Composition of a coastal landscape from down on one knee with a cramp in my hammy.

About Brad Frederiksen

Engineer and analyst of electro-mechanical and digital systems by day job. Practitioner and student of life and art (broadly construed). View all posts by Brad Frederiksen

4 responses to “Composition

  • tipota

    i’ve never seen a flower like that—and right on the coast, growing wild it looks like. here there are scrub beach roses–the kind you make rose hip tea out of when they lose the blossom and ripen into a berry-like thing, when in flower they are pink or white and sort of soft and fluffy-looking dispersed in green bushes at the edge of the beach. this flower is so perfectly designed, gracefully sloping petals but the petals are very precisely pointy. it looks either like a more ancient flower species or a more modern one, there’s just something architectural and maybe art deco-ish about the flower. to me, it’s like a flower from another world, beautiful. and the view from ground level with the boats, sky, etc was worth the cramped
    ham i’d say haha

  • Brad

    It’s a bit odd to see them flowering in winter; they’re more of a spring/summer/autumn bloomer, so it was delightful to see this one posing proudly despite the chill in the air. Definitely worth the stretch I made to do its effort justice. I see what you mean about the art deco style. It has a certain timepiece quality to it doesn’t it? It would make a great template for designing a sundial that closes at night, and maybe turns into a lamp! Thanks, Kathi.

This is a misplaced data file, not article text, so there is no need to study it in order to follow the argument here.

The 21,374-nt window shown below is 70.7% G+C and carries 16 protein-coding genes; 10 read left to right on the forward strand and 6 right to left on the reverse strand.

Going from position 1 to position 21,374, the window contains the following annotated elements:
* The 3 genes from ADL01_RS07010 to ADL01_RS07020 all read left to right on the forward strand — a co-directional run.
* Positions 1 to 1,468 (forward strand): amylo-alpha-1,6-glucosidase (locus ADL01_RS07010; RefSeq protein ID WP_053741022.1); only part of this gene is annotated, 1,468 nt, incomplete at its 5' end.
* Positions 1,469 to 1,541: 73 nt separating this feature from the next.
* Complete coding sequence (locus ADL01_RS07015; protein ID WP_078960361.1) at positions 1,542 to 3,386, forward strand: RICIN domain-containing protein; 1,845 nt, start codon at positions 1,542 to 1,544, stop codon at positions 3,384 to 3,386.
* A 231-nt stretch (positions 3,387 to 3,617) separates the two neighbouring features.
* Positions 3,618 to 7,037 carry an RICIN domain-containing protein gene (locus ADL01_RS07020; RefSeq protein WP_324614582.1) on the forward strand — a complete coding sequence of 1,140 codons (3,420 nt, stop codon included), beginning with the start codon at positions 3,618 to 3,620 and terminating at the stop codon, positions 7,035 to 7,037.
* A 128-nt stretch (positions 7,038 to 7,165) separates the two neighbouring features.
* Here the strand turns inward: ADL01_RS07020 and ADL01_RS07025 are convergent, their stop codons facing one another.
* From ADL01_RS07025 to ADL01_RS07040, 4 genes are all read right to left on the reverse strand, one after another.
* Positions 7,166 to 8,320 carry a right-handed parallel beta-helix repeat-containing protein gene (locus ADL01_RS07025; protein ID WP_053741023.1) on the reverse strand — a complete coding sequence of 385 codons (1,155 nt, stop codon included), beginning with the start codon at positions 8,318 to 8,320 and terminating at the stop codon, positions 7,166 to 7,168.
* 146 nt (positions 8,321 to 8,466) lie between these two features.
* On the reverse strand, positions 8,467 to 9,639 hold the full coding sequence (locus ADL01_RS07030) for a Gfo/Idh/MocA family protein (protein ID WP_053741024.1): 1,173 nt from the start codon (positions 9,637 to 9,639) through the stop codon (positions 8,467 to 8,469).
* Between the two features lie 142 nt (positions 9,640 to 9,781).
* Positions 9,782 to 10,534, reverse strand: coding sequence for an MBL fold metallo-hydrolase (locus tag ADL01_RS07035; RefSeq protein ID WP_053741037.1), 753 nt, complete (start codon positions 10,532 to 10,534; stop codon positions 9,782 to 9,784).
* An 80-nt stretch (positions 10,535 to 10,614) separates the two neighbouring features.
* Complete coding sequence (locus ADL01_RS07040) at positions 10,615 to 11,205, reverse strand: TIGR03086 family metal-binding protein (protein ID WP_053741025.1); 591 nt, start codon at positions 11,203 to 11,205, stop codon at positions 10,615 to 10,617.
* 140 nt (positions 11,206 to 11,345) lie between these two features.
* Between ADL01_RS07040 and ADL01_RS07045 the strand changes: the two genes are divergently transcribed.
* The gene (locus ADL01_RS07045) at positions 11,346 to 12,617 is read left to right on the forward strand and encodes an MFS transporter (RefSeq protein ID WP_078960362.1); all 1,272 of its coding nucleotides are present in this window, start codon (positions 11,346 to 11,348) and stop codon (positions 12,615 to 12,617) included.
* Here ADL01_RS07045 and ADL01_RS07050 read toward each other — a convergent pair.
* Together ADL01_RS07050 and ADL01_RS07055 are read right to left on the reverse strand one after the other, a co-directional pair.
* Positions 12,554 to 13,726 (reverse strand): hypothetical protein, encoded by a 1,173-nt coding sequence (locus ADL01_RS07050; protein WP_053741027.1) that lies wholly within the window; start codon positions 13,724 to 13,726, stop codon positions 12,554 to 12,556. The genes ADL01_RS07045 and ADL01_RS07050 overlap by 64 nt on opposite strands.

• tipota

      like a stained-glass tiffany lamp, like this oneYour flower could be adapted to the Tiffany lamp medium it they could make them pointy petals instead of even across the top :)
      btw, what is the name of that flower?

      • Brad

        Spot on. Their forms are highly mergeable, I’d say. The flower is a Gazania. Its etymology is a bit puzzling – a native of southern Africa, named for the 15th century Greek translator Theodorus Gaza for no particular reason that I can ascertain. The closest reason I can find is a story that Theodorus was offended by the payment of gold coins he received for translating Aristotle’s Greek into Latin, and threw them into the Tiber. Perhaps they made their way out of Rome into Africa somehow and sprouted into golden flower?

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